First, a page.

Hurricanes at a loss for words after unraveling against Boston

The Bruins scored five times in the third to erase Carolina's three-goal lead and win 6-4

Bruins forward Danton Heinen celebrates his third period goal against Hurricanes goalie Cam Ward at PNC Arena. Boston defeated Carolina 6-4. (James Guillory / USA TODAY Sports)

RALEIGH — For 50 minutes, the Carolina Hurricanes looked like a team feverishly battling for a playoff spot. Ahead by three over the Boston Bruins on home ice and scoring all the ways a team wants to — on the power play, with a two-man advantage, crashing the net, shorthanded — the Hurricanes look unstoppable.

And then it all came crashing down, a microcosm of what will now likely be nine straight years outside of the postseason.

The Bruins scored five times in the third — including three times in 77 seconds — in a 6-4 win over Carolina in front of 14,081 at PNC Arena.

“I’m still kind of stunned, really,” Hurricanes winger Justin Williams, who scored one of Carolina’s goals, said. “How things can go so right for 50 minutes, and you can dig in and do all the things right. And you let one goal turn into another one turn into another one. I don’t know what else to say.”

Neither did coach Bill Peters, who shared little with the media after the game about his job security or whether or not major changes need to be made with this team.

“Are you concerned about a culture of losing that seems to be brewing here?”

“Yeah, that’s a fair question,” Peters responded.

“Are you concerned about it?”

“Yeah,” he said.

“Does there need to be a turn over here? Is there something fundamentally wrong?”

“That’s a good question,” Peters said in ending the press conference.

Until Matt Grzelcyk scored with 9:56 remaining, everything seemed under control.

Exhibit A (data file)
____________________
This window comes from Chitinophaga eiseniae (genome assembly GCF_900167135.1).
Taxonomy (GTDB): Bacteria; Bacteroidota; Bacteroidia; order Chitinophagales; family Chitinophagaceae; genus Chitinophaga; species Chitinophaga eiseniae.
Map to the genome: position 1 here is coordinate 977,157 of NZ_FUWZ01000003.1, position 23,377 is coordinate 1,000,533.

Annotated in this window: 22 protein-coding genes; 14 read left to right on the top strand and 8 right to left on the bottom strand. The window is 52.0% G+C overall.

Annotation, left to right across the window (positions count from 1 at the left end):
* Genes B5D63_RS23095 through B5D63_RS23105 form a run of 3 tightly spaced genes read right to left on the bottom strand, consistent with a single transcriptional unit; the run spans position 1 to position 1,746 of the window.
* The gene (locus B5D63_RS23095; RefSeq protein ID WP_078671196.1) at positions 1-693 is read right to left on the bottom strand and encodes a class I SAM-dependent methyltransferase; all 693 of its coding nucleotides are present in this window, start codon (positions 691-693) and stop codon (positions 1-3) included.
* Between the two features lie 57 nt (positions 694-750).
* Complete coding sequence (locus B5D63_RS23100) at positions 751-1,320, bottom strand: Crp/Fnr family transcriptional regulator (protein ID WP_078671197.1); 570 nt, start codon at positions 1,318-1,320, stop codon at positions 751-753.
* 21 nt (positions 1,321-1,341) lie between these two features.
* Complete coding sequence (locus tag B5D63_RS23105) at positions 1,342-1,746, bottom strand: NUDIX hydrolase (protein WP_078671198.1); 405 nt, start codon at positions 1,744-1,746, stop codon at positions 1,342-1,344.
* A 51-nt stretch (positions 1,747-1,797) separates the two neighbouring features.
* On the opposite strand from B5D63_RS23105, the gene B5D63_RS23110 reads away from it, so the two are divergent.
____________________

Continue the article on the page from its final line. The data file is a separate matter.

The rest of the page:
The Hurricanes trailed on a Brad Marchand goal with 10.5 seconds left in the first period, but blitzed the Bruins in the second.

Carolina’s red-hot Finnish connection connected on two power plays, the first the 25th goal for Sebastian Aho and the second a 5-on-3 score for Teuvo Teravainen.

Williams, the grizzled veteran and three-time Cup winner had proclaimed at the beginning of the year, “We’re done losing. It’s time to climb the ladder and get relevant.”

After the game, he had the same wide-eyed stare seen from so many Hurricanes this season and in the past.

“It’s beyond anger, to be honest,” he said. “We have thousands of Boston fans cheering for them when we’re at home. I mean, it’s a product of what’s happening. It’s beyond upsetting, but we’ve got to look at ourselves and know that we’re responsible for what we’ve done to this point.”

The collapse happened with the Bruins down three men: defensemen Zdeno Chara and Torey Krug and forward Jake DeBrusk were all in the locker room when Boston scored five times with just 15 skaters on the bench.

“I don’t even know what to… To be honest, we’re sitting here saying — I think I’ve been asked that question probably too many times this year,” defenseman Justin Faulk said when asked how the team bounces back from the crushing loss. “I think I’ve been asked after playing these guys before earlier this year, ‘How do we regroup?’ … I mean, you guys know. We know. Everyone knows where we’re at in the standings, and you want to sit here and say, ‘Yeah, we’re going to come back and regroup.’

“And we have to, that’s the bottom line,” Faulk continued. “We’ve got to try and win 12 games,  I guess. We’re going to try and win all 12. Besides giving a cliche answer — just taking time off and coming back ready to go and put in the work — I don’t really have much for you.”

For 50 minutes, the Hurricanes had everything they wanted — and then it dissipated, like its playoff hopes.

Peters was asked if losing is contagious.

“That’s a fair question. Answer that at the end of the year.”